Hsu Yu said, "You govern the world and the world is already well governed. Now if I take your place, will I be doing it for a name? But name is only the guest of reality ‑ will I be doing it so I can play the part of a guest? When the tailorbird builds her nest in the deep wood, she uses no more than one branch. When the mole drinks at the river, he takes no more than a bellyful. Go home and forget the matter, my lord.
I have no use for the rulership of the world! Though the cook may not run his kitchen properly, the priest and the impersonator of the dead at the sacrifice do not leap over the wine casks and sacrificial stands and go take his place." 9
Chien Wu said to Lien Shu, "I was listening to Chieh Yu's talk ‑ big and nothing to back it up, going on and on without turning around. I was completely dumfounded at his words - no more end than the Milky Way, wild and wide of the mark, never coming near human affairs!"
"What were his words like?" asked Lien Shu.
"He said that there is a Holy Man living on faraway Ku‑she Mountain, with skin like ice or snow, and gentle and shy like a young girl. He doesn't eat the five grains, but sucks the wind, drinks the dew, climbs up on the clouds and mist, rides a flying dragon, and wanders beyond the four seas. By concentrating his spirit, he can protect creatures from sickness and plague and make the harvest plentiful. I thought this was all insane and refused to believe it."
"You would!" said Lien Shu. "We can't expect a blind man to appreciate beautiful patterns or a deaf man to listen to bells and drums. And blindness and deafness are not confined to the body alone ‑ the understanding has them too, as your words just now have shown. This man, with this virtue of his, is about to embrace the ten thousand things and roll them into one. Though the age calls for reform, why should he wear himself out over the affairs of the world? There is nothing that can harm this man. Though flood waters pile up to the sky, he will not drown. Though a great drought melts metal and stone and scorches the earth and hills, he will not be burned.
From his dust and leavings alone you could mold a Yao or a Shun! Why should he consent to bother about mere things?"
A man of Sung who sold ceremonial hats made a trip to Yueh, but the Yueh people cut their hair short and tattoo their bodies and had no use for such things. Yao brought order to the people of the world and directed the government of all within the seas. But he went to see the Four Masters of the faraway Ku‑she :Mountain, [and when he got home] north of the Fen. River, he was dazed and had forgotten his kingdom there.
Hui Tzu10 said to Chuang Tzu, "The king of Wei gave me some seeds of a huge gourd. I planted them, and when they grew up, the fruit was big enough to hold five piculs. I tried using it for a water container, but it was so heavy I couldn't lift it. I split it in half to make dippers, but they were so large and unwieldy that I couldn't dip them into any thing. It's not that the gourds weren't fantastically big ‑ but I decided they were no use and so I smashed them to pieces."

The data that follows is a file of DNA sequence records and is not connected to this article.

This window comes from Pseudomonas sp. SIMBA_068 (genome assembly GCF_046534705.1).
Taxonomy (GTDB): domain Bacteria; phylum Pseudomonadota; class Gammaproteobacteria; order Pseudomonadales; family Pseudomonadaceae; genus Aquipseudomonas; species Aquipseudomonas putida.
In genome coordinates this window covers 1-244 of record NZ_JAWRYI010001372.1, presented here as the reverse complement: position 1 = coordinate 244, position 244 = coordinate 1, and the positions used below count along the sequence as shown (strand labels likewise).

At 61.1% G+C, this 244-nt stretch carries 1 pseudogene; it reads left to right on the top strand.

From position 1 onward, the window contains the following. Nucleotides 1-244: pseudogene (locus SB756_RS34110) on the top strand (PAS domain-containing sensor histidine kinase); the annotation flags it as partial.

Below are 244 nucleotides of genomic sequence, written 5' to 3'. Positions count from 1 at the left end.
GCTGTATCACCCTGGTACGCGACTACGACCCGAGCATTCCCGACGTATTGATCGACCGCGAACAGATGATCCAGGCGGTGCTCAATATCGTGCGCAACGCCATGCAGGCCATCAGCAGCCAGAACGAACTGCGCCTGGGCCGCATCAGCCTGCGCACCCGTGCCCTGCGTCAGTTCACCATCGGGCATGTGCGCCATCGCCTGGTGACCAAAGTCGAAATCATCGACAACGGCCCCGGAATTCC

Chuang Tzu said, "You certainly are dense when it comes to using big things! In Sung there was a man who was skilled at making a salve to prevent chapped hands, and generation after generation his family made a living by bleaching silk in water. A traveler heard about the salve and offered to buy the prescription for a hundred measures of gold. The man called everyone to a family council. `For generations we've been bleaching sills and we've never made more than a few measures of gold,' he said. `Now, if we sell our secret, we can make a hundred measures in one morning. Let's let him have it!' The traveler got the salve and introduced it to the king of Wu, who was having trouble with the state of Yueh. The king put the man in charge of his troops, and that winter they fought a naval battle with the men of Yueh and gave them a bad beating.11 A portion of the conquered territory was awarded to the man as a fief. The salve had the power to prevent chapped hands in either case; but one man used it to get a fief, while the other one never got beyond silk bleaching ‑ because they used it in different ways. Now you had a gourd big enough to hold five piculs. Why didn't you think of making it into a great tub so you could go floating around the rivers and lakes, instead of worrying because it was too big and unwieldy to dip into things! Obviously you still have a lot of underbrush in your head!"
Hui Tzu said to Chuang Tzu, "I have a big tree of the kind men call shu. Its trunk is too gnarled and bumpy to apply a measuring line to, its branches too bent and twisty to match up to a compass or square. You could stand it by the road and no carpenter would look at it twice. Your words, too, are big and useless, and so everyone alike spurns them!"
Chuang Tzu said, "Maybe you've never seen a wildcat or a weasel. It crouches down and hides, watching for something to come along. It leaps and races east and west, not hesitating to go high or low‑until it falls into the trap and dies in the net. Then again there's the yak, big as a cloud covering the sky. It certainly knows how to be big, though it doesn't know how to catch rats. Now You have this big tree and you're distressed because it's useless. Why don't you plant it in Not‑Even‑Anything Village, or the field of Broad‑and‑Boundless, relax and do nothing by its side, or lie down for a free and easy sleep under it? Axes will never shorten its life, nothing can ever harm it. If there's no use for it, how can it come to grief or pain?"